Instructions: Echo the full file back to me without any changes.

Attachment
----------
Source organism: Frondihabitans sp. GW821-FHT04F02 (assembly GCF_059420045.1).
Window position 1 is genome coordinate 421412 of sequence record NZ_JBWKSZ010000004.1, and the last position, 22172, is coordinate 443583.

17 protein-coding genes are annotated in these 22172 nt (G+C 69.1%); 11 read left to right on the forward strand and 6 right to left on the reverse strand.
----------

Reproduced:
Source organism: Frondihabitans sp. GW821-FHT04F02 (assembly GCF_059420045.1).
Window position 1 is genome coordinate 421412 of sequence record NZ_JBWKSZ010000004.1, and the last position, 22172, is coordinate 443583.

17 protein-coding genes are annotated in these 22172 nt (G+C 69.1%); 11 read left to right on the forward strand and 6 right to left on the reverse strand.